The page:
The Sudan-Israel agreement is subject to legislative approval, the minister said Sudan

ONE pioneering agreement between Israel and Sudan Assembled as a diplomatic triumph by Donald Trump on Friday, it will only proceed if approved by the Sudanese Legislative Council, which does not currently exist, senior officials in Khartoum said.

The statements show that the prospects of the agreement leading to concrete results in the near future are limited. If implemented, it would make Sudan the third Arab country to abandon hostilities Israel the last two months.

“Agreement to normalize with Israel “It will be decided after the completion of the constitutional institutions through the formation of the legislative council,” Omar Gamareldin, Sudan’s deputy foreign minister, told state television on Friday.

The statement can help neutralize the domestic opposition in the movement Sudan.

There were widespread protests in Khartoum, the Sudanese capital. Protesters burned the Israeli flag, shouting “go to hell” and “no to normalization with Israel.”

Some of the leaders of the Freedom and Change Forces, the main organizers of the protest movement that led to the ouster of veteran leader Omar al-Bashir last year, rejected the decision.

Al-Sadiq al-Mahdi, the former prime minister and leader of the Umma party, said his faction would seek to block the deal through legal action.

The transitional government in Sudan remains fragile. Last week, hundreds of thousands of people took to the streets across the country demanding reform and protest for deteriorating economic conditions.

Mohammed Babikir, a pro-democracy activist in Khartoum, said he opposed the agreement with Israel, which he described as “humiliating to his soul”. [Sudanese] revolution [which is] is the fight against injustice. “

Yasser Fayez, a political analyst in Khartoum, said the decision to move towards normalizing relations with Israel “must have a popular mandate from the people of Sudan.”

“This decision violates democracy itself, [because] “Nobody in Sudan knows what they have actually agreed on.”

Trump signed the agreement between Sudan and Israel in a telephone conversation with the Israeli prime minister on Friday. Benjamin Netanyahu, his Sudanese counterpart Abdalla Hamdok and Abdel Fattah al-Burhan, chairman of Sudan’s Transitional Supreme Council.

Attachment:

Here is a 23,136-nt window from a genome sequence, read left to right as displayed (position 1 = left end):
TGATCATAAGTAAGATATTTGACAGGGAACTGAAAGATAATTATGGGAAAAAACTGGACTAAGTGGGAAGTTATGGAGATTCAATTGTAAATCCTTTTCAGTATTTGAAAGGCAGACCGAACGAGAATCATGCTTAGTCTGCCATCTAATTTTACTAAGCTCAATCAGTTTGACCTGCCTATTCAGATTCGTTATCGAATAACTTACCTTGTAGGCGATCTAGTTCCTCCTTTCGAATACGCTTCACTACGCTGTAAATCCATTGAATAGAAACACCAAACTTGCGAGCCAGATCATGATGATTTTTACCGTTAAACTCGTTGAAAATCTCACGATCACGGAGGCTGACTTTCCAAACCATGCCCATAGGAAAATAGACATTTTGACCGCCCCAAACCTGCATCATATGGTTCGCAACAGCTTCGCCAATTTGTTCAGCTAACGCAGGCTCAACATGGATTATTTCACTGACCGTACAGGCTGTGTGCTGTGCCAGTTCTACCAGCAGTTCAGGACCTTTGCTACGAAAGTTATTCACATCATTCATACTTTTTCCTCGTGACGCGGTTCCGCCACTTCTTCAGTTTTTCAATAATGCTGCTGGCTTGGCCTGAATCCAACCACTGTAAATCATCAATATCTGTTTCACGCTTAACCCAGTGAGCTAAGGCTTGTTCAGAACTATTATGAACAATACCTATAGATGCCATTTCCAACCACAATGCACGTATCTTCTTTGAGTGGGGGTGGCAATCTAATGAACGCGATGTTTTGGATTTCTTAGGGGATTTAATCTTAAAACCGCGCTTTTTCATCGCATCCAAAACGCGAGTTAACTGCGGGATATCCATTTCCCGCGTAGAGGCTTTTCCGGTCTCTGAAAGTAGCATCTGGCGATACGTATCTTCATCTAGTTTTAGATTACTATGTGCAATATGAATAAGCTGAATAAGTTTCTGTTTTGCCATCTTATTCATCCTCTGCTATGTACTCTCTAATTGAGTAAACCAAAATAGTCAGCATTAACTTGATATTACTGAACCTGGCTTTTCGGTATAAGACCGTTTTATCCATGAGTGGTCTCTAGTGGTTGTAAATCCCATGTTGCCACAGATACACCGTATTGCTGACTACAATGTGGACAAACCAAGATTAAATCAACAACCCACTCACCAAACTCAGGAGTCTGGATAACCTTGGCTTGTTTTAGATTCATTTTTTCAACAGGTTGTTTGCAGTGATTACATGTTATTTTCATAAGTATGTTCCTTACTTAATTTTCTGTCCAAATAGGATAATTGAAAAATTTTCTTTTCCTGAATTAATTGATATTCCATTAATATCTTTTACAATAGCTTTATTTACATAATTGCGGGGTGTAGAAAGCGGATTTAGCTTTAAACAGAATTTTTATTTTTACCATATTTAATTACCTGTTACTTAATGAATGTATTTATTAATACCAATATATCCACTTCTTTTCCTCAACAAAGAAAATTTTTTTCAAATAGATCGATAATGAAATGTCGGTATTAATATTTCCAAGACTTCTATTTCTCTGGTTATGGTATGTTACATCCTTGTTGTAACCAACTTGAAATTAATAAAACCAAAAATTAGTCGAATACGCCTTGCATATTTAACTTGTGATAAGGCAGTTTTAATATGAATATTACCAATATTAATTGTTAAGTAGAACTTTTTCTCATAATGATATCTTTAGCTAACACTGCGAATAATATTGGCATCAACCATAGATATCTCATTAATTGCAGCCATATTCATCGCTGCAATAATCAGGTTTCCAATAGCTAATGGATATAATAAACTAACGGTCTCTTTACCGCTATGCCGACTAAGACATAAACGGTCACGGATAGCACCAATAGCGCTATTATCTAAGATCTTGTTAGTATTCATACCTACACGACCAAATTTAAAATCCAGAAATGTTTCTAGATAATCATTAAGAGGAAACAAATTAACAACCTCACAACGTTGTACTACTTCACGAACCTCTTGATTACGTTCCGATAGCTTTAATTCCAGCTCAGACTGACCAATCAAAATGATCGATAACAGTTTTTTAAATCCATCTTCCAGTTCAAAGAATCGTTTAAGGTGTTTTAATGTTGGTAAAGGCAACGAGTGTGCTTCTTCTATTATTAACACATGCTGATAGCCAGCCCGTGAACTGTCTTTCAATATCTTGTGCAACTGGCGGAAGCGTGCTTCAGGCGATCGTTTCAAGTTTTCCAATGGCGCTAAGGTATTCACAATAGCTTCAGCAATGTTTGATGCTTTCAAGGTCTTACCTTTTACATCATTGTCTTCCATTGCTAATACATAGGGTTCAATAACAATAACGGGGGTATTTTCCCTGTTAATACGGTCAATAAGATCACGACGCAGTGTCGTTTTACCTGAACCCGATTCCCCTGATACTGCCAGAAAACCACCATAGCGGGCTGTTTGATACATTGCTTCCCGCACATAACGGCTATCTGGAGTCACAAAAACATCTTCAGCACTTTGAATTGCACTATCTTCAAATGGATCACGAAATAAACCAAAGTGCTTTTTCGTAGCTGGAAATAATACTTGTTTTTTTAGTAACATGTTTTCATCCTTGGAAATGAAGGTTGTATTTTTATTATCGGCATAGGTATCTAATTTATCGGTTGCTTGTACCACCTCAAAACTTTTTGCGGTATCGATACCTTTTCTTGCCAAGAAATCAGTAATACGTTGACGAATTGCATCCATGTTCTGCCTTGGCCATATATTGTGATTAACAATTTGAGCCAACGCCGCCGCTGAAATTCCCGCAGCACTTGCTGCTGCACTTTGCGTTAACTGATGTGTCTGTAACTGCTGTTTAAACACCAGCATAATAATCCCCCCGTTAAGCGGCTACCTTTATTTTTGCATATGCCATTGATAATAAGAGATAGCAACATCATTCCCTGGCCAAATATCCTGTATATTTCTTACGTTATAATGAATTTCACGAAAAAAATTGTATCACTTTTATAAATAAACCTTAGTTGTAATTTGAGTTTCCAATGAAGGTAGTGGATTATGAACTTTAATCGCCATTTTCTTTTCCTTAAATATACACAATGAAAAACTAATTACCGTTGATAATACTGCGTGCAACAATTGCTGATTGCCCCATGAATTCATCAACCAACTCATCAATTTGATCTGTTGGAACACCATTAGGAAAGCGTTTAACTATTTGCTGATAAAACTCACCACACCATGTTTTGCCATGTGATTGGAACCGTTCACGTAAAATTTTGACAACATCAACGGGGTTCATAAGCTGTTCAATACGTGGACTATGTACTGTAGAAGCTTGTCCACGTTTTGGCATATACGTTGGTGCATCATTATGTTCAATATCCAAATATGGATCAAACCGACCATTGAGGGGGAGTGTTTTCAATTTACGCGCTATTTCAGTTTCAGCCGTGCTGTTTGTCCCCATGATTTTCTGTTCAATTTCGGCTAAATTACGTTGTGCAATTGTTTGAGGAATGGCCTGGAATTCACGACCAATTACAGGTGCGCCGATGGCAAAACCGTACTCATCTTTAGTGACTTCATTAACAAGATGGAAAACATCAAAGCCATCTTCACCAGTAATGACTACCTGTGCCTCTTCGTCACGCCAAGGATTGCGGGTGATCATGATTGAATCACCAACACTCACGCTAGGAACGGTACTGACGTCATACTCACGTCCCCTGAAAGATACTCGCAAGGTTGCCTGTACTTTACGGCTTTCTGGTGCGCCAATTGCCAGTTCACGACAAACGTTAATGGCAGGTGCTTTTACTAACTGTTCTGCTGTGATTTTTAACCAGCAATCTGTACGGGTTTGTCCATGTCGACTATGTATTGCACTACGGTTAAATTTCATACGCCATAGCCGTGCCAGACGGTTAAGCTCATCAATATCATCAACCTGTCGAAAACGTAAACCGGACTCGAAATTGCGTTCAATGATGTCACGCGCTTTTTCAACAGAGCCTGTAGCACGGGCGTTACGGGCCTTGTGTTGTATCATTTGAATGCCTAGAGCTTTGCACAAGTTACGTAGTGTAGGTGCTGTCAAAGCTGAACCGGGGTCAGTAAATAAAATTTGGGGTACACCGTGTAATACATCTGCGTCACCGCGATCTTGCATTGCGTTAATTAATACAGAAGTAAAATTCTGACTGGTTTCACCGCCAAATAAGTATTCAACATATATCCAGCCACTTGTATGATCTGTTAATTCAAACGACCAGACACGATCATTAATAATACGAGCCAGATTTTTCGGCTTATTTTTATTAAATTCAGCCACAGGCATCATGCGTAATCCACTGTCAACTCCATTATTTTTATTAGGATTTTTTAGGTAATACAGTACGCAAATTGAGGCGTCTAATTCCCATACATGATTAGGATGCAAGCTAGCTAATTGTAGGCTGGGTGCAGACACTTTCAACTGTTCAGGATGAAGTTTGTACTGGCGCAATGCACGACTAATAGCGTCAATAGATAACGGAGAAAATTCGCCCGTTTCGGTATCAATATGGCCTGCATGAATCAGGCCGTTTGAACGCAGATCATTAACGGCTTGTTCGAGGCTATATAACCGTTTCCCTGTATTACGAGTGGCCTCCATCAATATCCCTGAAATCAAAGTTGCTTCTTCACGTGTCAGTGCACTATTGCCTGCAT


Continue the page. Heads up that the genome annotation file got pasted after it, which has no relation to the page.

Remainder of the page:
“The leaders agreed to normalize relations between the two countries Sudan “and end the state of conflict between their nations,” the three countries said in a joint statement.

But Sudan remains without a parliament and elections only take place in 2022. A legislature is set to be set up before the polls, but its creation has already been delayed and may not happen at all.

In August, both Hamdok and Burhan warned US Secretary of State Mike Pompeo that the Sudanese sovereign council and cabinet could not make such a decision on their own.

“The issue remains very controversial in Sudan, as the events of the last few days show. “The burning of Israeli flags in Khartoum and statements by key political leaders suggest that continuing normalization with Israel would put the government in a tight spot,” said Jean-Baptiste Gallopin, an independent researcher in Sudan.

“Haddock has stated that he does not believe that the transitional authorities have the mandate to normalize with Israel without further consultation with the Sudanese political forces,” Gallopin said.

Observers suggest that there is a deep divide between the military and political leaders of the Sudanese interim government over how quickly and how far they should go to build ties with Israel. Citizens seem to be more afraid of domestic public opinion, with senior soldiers more enthusiastic about gaining US support.

A crucial point in the negotiations was Sudan’s insistence that an agreement be reached with Israel. not be linked to the removal of Khartoum from a list of states supporting US terrorism.

Sudan was added to the list in 1993, when it was under the authoritarian rule of Bashir, and has made it difficult for the transitional government in Khartoum to have direct access to debt relief and foreign financing.

Sudan, burdened with $ 60 billion in foreign debt, is in dire need of financial assistance to reorganize its economy. Inflation reached 167% in August and the currency has fallen as the government prints money to subsidize bread, fuel and electricity.

The United States has asked Sudan to pay $ 335 million to be distributed to victims of al-Qaeda bombings in the US embassies in Kenya and Tanzania in 1998. A US court has ruled that Khartoum played a key role in the attacks. which were organized by Saudi fighter Osama bin Laden from Afghanistan.

Sudan agreed to the terms earlier this month, and Trump said he would order the removal, but Congress must approve the move.

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